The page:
Bilateral funding has also been provided to selected countries through the NAP Global Network, as well as the Integrating Agriculture in National Adaptation Plans (NAP-Ag) programme jointly coordinated by UNDP and FAO.

The NAP Expo also featured lessons from the Climate Investment Funds programmatic approach, which emphasized the importance of well-established national processes, effective coordination mechanism, strong leadership and well-established relationship among government partners and multilateral development banks, and alignment with national priorities.

Available technical support

There is vibrant technical support system for the NAPs through UNFCCC constituted bodies and programmes, various organizations, support programmes, regional centres and networks.

The LEG has put in place a suite of modalities such as the NAP technical guidelines, training, NAP Expos, Open NAPs, NAP Central, Global NAP Calendar in collaboration with a wide range of partners to support developing countries to formulate and implement their NAPs. The support by the LEG is complemented by the work of other bodies and programmes under the UNFCCC process including the Adaptation Committee, the Nairobi work programme on impacts, vulnerability and adaptation to climate change, the Technology Executive Committee and the Standing Committee on Finance.

United Nations and other organizations, bilateral and multilateral agencies, regional centres and networks are also supporting the developing through various means. Groups of these have also established joint support programmes and networks such as the NAP Global Support Programme and the NAP Global Network.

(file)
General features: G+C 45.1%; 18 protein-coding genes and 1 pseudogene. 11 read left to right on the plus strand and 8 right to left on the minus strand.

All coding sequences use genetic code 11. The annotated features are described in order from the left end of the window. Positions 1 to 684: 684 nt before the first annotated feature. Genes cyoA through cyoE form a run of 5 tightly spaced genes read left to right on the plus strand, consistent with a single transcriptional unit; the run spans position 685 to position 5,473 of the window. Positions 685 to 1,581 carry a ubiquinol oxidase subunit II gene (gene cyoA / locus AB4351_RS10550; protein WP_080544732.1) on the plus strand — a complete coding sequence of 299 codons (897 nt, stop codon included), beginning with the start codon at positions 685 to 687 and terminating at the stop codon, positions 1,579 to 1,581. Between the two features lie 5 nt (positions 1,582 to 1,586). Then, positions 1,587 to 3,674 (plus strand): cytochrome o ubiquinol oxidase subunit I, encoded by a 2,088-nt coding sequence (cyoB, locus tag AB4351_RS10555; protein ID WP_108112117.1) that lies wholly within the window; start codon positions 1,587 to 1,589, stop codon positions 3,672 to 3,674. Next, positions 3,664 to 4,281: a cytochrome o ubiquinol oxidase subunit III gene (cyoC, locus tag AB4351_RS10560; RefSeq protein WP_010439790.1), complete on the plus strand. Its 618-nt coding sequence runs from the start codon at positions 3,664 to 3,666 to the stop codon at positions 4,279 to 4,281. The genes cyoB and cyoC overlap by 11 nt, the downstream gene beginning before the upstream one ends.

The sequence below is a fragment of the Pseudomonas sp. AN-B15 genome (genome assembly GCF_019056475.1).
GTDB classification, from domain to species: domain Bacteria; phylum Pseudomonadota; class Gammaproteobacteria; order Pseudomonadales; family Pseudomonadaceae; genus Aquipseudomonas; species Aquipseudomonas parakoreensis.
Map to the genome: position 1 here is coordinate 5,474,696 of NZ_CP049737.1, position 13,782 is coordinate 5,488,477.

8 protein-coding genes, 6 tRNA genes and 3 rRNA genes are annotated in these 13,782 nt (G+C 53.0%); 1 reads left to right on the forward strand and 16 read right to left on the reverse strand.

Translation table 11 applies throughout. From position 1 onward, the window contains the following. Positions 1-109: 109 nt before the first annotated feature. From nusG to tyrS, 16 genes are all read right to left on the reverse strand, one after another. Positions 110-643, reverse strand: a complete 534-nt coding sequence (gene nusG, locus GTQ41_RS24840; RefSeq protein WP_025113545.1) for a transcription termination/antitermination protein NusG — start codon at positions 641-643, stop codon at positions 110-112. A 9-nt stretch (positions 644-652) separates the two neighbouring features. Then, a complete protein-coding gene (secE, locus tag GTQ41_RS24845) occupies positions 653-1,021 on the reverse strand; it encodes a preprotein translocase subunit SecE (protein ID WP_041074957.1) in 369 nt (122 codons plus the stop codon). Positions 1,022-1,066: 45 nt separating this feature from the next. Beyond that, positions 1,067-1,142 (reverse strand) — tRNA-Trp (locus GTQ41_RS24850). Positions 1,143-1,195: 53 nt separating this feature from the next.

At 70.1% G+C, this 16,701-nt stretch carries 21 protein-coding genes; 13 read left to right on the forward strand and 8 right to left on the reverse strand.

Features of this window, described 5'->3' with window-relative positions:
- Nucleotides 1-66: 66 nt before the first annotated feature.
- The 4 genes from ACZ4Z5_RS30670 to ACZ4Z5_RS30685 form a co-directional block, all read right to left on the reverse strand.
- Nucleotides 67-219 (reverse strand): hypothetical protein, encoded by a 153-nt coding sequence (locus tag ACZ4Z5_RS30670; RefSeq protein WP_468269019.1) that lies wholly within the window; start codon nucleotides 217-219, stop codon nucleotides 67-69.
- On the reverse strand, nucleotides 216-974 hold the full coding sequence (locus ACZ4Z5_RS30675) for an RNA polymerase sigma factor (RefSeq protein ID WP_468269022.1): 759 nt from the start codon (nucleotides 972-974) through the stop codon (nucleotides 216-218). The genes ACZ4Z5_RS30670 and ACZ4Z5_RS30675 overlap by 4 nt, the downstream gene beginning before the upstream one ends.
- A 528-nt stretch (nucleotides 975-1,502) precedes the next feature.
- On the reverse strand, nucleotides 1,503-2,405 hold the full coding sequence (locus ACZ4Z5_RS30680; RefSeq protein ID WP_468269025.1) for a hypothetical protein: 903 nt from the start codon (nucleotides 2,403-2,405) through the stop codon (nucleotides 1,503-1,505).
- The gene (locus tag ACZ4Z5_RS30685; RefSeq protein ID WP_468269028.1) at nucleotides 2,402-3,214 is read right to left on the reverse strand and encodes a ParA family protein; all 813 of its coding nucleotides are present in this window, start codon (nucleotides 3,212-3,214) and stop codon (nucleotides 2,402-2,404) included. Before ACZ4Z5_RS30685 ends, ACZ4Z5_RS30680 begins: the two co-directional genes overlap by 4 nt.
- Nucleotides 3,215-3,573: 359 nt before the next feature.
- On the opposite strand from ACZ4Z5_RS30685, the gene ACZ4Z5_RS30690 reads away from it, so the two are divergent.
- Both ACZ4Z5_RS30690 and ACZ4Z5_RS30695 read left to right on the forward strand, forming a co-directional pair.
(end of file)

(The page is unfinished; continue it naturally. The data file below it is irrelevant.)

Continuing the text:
List of joint and individual support programmes that have taken part at the NAP Expos so far

  •  NAP Global Support Programme, jointly administered by UNDP and UNEP
  • Integrating Agriculture in National Adaptation Plans (NAP-Ag) administered by FAO and UNDP
  • NAP Global Network administered by IISD
  • Local Climate Adaptive Living Facility (LoCAL) by UNCDF
  • Global Framework for Climate Services by WMO
  • UN Climate Change Learning Partnership (UN CC:Learn) by UNITAR
  • Southern Voices on Adaptation by CARE International
  • Climate Service Center Germany (GERICS)
  • GWP
  • Conservation International

The NAP Technical Working Group provides a platform for continued collaboration between the LEG and the different actors to focus and coordinate technical support to achieve better and more consistent results. It also provides the venue for all providers of technical support to share progress towards supporting countries on NAPs, and the emerging gaps and needs, and this mechanism feeds back to the Convention.

Figure 5: The NAP Technical Working Group brings together experts and representatives of relevant organizations to promote coherence on technical guidance and support for NAPs.

Methodologies and tools for adaptation assessment

Many technical advances to further support the formulation and implementation of NAPs have been made. There are supplementary materials to the technical guidelines for the formulation and implementation of NAPs. Four of these were launched at the NAP Expo 2019. A full list of the supplements is available at

The LEG with the support of the NAP Technical Working Group continues to further develop and apply the Integrative Framework for NAPs and SDGs (NAP-SDG iFrame) to help integrate different approaches. The NAP-SDG iFrame takes an integrated approach towards country‐driven and country‐specific descriptions of systems that should be managed to achieve adaptation and contribute towards achieving SDG targets.